Pete Wilson on Desire, Idols and Empty Promises
The author of 'Plan B' talks about his new book and what it really means to have 'the good life'.
How else do you explain the people in our culture who have unbelievable success in their line of work – what we’ve determined as ‘the good life’? The good life would be making more money than you know what to do with, being absolutely beautiful according to worldly standards… It doesn’t matter. I thought about this during Whitney Houston’s funeral, and my favorite speaker was Kevin Costner. He said, “The Whitney I knew was still wondering if I’m good enough, am I pretty enough, will they like me?” Again, she had everything. She was rich beyond imagination, but she was still asking all the same questions that everybody is asking. If you try to answer those questions, you’re going to stumble. You’re going to fall on your face, because there’s only one person I believe that can give you all those desires of your heart and that’s our Creator.
One of the things that people struggle with that your address in the book is approval addiction. Again, that’s another one of the things that taps on the door of what we naturally feel. We want people to like us. We want to make friends. How do you know when you have tipped over from wanting community into approval addiction?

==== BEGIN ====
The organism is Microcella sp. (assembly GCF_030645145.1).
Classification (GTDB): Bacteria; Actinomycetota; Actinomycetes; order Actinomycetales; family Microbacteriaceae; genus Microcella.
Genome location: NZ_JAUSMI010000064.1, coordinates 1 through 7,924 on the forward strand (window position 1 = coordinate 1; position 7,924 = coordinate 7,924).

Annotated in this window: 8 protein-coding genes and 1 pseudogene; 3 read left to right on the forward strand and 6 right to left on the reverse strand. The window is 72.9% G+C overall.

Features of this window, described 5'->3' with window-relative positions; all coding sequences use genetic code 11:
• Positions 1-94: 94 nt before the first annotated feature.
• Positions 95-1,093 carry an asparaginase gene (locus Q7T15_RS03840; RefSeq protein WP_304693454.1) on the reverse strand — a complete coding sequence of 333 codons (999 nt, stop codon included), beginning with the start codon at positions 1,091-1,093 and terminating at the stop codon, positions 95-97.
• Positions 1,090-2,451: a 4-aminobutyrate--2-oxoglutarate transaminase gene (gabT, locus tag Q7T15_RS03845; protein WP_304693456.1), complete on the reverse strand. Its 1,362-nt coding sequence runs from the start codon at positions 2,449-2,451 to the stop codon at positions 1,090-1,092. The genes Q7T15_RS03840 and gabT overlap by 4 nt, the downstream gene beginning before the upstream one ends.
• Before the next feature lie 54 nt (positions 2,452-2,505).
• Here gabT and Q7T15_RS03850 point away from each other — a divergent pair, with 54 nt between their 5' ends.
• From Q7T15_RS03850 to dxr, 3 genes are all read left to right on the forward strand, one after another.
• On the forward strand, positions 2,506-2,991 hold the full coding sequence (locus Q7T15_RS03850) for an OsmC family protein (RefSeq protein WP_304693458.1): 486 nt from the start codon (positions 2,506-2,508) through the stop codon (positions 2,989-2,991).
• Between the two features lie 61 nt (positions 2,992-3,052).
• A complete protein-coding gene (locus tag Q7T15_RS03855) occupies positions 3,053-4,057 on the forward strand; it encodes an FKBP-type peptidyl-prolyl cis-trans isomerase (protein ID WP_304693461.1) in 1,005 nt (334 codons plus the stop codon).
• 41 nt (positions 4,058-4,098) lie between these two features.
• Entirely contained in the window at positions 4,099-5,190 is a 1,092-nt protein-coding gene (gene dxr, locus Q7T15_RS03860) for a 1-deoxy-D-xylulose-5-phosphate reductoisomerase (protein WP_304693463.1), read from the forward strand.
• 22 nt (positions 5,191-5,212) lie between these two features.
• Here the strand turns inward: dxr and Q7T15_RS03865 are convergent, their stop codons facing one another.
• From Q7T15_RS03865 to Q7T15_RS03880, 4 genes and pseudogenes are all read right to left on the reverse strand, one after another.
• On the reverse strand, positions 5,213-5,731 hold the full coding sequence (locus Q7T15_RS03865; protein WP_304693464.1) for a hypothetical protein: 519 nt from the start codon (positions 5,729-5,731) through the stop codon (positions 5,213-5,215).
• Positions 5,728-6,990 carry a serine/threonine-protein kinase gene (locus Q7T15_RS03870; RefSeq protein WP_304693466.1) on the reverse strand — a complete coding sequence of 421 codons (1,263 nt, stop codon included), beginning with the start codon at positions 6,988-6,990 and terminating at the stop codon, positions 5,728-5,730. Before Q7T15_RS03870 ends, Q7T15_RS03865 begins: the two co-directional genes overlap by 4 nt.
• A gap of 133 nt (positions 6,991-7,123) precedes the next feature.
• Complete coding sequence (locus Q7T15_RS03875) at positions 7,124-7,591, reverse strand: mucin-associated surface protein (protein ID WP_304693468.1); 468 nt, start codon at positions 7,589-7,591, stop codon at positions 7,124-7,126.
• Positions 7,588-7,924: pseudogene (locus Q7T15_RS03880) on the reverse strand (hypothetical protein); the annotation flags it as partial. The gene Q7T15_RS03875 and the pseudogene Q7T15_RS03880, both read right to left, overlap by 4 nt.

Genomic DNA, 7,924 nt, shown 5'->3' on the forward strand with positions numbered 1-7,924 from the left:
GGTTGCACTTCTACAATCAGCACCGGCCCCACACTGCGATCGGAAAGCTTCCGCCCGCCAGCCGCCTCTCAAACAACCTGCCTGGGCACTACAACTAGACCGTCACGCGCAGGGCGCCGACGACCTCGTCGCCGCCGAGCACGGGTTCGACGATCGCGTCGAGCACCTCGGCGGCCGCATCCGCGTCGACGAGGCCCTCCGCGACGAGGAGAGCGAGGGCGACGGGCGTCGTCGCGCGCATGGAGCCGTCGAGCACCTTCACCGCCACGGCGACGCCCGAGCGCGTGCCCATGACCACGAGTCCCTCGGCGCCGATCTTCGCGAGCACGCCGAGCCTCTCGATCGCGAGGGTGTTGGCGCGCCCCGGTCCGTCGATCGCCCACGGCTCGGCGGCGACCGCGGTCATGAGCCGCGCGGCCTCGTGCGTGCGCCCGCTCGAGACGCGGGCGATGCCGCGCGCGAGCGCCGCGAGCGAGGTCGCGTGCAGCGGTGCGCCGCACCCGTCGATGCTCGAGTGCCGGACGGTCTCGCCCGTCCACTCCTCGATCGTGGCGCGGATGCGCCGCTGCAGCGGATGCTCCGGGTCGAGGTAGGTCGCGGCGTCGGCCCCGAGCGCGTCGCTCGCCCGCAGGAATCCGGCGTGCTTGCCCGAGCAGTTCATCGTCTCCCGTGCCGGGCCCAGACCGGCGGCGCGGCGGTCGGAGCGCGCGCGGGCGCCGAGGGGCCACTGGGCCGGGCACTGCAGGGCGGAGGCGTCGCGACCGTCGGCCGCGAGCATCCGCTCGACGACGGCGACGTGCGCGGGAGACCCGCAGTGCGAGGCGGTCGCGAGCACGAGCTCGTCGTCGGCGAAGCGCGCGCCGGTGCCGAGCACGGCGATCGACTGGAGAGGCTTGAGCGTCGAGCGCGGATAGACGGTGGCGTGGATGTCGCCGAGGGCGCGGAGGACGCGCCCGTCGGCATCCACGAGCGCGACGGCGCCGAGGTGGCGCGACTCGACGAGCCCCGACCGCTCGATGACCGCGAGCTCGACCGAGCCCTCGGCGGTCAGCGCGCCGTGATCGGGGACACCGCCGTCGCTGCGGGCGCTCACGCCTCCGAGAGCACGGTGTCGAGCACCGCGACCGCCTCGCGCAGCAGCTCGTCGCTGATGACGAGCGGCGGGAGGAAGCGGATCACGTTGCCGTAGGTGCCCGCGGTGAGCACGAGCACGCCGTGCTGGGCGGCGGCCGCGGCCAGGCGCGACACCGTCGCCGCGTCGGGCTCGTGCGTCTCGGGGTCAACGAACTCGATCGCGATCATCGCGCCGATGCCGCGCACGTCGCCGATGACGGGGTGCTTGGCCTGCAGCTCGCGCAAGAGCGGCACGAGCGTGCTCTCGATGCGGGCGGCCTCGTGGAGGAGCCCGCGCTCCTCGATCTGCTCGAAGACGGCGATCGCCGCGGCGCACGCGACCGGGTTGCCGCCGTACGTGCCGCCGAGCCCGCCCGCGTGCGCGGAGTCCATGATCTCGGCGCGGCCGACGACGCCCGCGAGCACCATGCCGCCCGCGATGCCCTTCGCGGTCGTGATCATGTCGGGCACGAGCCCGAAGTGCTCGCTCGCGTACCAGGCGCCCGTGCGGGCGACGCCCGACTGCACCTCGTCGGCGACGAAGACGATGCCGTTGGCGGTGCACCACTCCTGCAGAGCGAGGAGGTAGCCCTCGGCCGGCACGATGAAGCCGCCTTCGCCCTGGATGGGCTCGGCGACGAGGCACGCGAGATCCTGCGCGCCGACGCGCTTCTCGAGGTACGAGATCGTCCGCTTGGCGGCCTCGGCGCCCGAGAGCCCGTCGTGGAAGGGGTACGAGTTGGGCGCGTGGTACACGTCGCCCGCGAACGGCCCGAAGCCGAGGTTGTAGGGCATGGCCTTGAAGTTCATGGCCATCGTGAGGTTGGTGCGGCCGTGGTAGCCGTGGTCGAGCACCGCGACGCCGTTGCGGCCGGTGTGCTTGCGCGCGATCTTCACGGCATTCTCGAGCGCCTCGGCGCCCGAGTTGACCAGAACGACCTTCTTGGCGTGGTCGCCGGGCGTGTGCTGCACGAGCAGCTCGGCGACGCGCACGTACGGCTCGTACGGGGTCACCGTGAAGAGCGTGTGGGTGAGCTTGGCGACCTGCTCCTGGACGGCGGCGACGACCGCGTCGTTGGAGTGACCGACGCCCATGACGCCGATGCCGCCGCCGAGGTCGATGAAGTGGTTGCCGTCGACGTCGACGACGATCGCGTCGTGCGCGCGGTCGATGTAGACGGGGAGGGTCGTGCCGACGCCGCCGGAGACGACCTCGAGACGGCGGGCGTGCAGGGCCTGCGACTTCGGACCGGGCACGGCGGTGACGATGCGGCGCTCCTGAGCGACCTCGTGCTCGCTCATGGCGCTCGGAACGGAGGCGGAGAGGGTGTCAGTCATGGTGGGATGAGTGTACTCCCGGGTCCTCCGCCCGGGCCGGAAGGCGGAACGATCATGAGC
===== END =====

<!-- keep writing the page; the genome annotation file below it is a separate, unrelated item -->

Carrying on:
It’s a fine line. When I look at my own life, the question I’m always asking is: am I trying to gather my self-worth? I’ve struggle with this a great deal, and honestly approval addiction combined with ministry is a very dangerous cocktail. I remember just a couple of years ago, I had started a church in Kentucky. I stayed there for five years, and it was this wonderful experience. When I left that ministry, my family was very well loved and accepted there. We went back to Nashville and, when I was at this other ministry, I remembered from day one just feeling this overwhelming depression, like, ‘What am I even doing here?’ There was some conflict going on, and I wasn’t near as well liked. No one is picking up the phone to call me to go to lunch. I remember writing in my journal, I want my old life back. I really didn’t think a whole lot about it [until] I was going back through all this stuff, thinking through idols, and thinking through my struggles with approval addiction. I read that journal entry and I thought, I didn’t want my old life back. I wanted my old idols back. I wanted those things that made me feel worthy, and I based my worth on trying to get people to accept, like and love me. Again, the problem with that is there’s always going to be somebody who doesn’t approve of you. You live your life like that, and you’re destined for mediocrity. You’re never going to do anything or say anything, because you’re working so hard to try to make all the people around you happy.